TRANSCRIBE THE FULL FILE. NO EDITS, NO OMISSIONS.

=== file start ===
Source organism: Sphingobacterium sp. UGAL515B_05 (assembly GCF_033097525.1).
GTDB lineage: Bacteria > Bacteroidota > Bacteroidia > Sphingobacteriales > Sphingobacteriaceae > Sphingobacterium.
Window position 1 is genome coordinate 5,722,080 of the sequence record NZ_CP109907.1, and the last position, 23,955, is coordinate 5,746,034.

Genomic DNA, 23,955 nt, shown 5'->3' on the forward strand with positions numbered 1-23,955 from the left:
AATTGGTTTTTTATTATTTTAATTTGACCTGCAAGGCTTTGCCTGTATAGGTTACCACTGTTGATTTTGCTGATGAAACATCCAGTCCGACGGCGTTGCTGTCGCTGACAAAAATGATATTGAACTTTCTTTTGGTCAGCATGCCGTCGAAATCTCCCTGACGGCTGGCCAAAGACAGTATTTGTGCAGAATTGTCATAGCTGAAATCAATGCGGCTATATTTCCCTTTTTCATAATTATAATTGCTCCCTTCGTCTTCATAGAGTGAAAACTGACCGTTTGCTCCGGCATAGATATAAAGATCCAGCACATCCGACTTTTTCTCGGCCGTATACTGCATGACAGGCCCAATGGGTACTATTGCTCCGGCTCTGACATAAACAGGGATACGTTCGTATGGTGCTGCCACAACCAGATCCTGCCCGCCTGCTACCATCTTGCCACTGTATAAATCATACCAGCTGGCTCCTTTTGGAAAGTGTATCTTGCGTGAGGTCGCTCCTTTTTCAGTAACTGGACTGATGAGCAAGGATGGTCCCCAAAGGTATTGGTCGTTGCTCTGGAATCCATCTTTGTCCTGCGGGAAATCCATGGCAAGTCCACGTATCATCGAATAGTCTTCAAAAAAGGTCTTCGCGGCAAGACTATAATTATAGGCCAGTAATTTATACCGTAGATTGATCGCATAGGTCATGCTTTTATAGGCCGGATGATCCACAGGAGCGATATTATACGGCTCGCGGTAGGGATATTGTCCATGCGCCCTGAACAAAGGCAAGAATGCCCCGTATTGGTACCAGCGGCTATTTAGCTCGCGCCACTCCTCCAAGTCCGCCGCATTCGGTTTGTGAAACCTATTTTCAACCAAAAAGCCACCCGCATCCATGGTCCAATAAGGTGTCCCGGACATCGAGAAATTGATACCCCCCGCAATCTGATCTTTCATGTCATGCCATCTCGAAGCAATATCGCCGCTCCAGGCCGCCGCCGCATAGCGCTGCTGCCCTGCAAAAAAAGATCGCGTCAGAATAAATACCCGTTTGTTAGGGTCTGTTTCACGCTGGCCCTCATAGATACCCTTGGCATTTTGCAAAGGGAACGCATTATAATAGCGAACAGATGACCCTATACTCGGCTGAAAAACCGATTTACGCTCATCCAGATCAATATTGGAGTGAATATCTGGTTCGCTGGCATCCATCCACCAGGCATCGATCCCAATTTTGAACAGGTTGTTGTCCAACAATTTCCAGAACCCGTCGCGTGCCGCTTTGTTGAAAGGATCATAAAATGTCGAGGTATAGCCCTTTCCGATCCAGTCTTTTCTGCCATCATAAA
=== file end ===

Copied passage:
Source organism: Sphingobacterium sp. UGAL515B_05 (assembly GCF_033097525.1).
GTDB lineage: Bacteria > Bacteroidota > Bacteroidia > Sphingobacteriales > Sphingobacteriaceae > Sphingobacterium.
Window position 1 is genome coordinate 5,722,080 of the sequence record NZ_CP109907.1, and the last position, 23,955, is coordinate 5,746,034.

Genomic DNA, 23,955 nt, shown 5'->3' on the forward strand with positions numbered 1-23,955 from the left:
AATTGGTTTTTTATTATTTTAATTTGACCTGCAAGGCTTTGCCTGTATAGGTTACCACTGTTGATTTTGCTGATGAAACATCCAGTCCGACGGCGTTGCTGTCGCTGACAAAAATGATATTGAACTTTCTTTTGGTCAGCATGCCGTCGAAATCTCCCTGACGGCTGGCCAAAGACAGTATTTGTGCAGAATTGTCATAGCTGAAATCAATGCGGCTATATTTCCCTTTTTCATAATTATAATTGCTCCCTTCGTCTTCATAGAGTGAAAACTGACCGTTTGCTCCGGCATAGATATAAAGATCCAGCACATCCGACTTTTTCTCGGCCGTATACTGCATGACAGGCCCAATGGGTACTATTGCTCCGGCTCTGACATAAACAGGGATACGTTCGTATGGTGCTGCCACAACCAGATCCTGCCCGCCTGCTACCATCTTGCCACTGTATAAATCATACCAGCTGGCTCCTTTTGGAAAGTGTATCTTGCGTGAGGTCGCTCCTTTTTCAGTAACTGGACTGATGAGCAAGGATGGTCCCCAAAGGTATTGGTCGTTGCTCTGGAATCCATCTTTGTCCTGCGGGAAATCCATGGCAAGTCCACGTATCATCGAATAGTCTTCAAAAAAGGTCTTCGCGGCAAGACTATAATTATAGGCCAGTAATTTATACCGTAGATTGATCGCATAGGTCATGCTTTTATAGGCCGGATGATCCACAGGAGCGATATTATACGGCTCGCGGTAGGGATATTGTCCATGCGCCCTGAACAAAGGCAAGAATGCCCCGTATTGGTACCAGCGGCTATTTAGCTCGCGCCACTCCTCCAAGTCCGCCGCATTCGGTTTGTGAAACCTATTTTCAACCAAAAAGCCACCCGCATCCATGGTCCAATAAGGTGTCCCGGACATCGAGAAATTGATACCCCCCGCAATCTGATCTTTCATGTCATGCCATCTCGAAGCAATATCGCCGCTCCAGGCCGCCGCCGCATAGCGCTGCTGCCCTGCAAAAAAAGATCGCGTCAGAATAAATACCCGTTTGTTAGGGTCTGTTTCACGCTGGCCCTCATAGATACCCTTGGCATTTTGCAAAGGGAACGCATTATAATAGCGAACAGATGACCCTATACTCGGCTGAAAAACCGATTTACGCTCATCCAGATCAATATTGGAGTGAATATCTGGTTCGCTGGCATCCATCCACCAGGCATCGATCCCAATTTTGAACAGGTTGTTGTCCAACAATTTCCAGAACCCGTCGCGTGCCGCTTTGTTGAAAGGATCATAAAATGTCGAGGTATAGCCCTTTCCGATCCAGTCTTTTCTGCCATCATAAA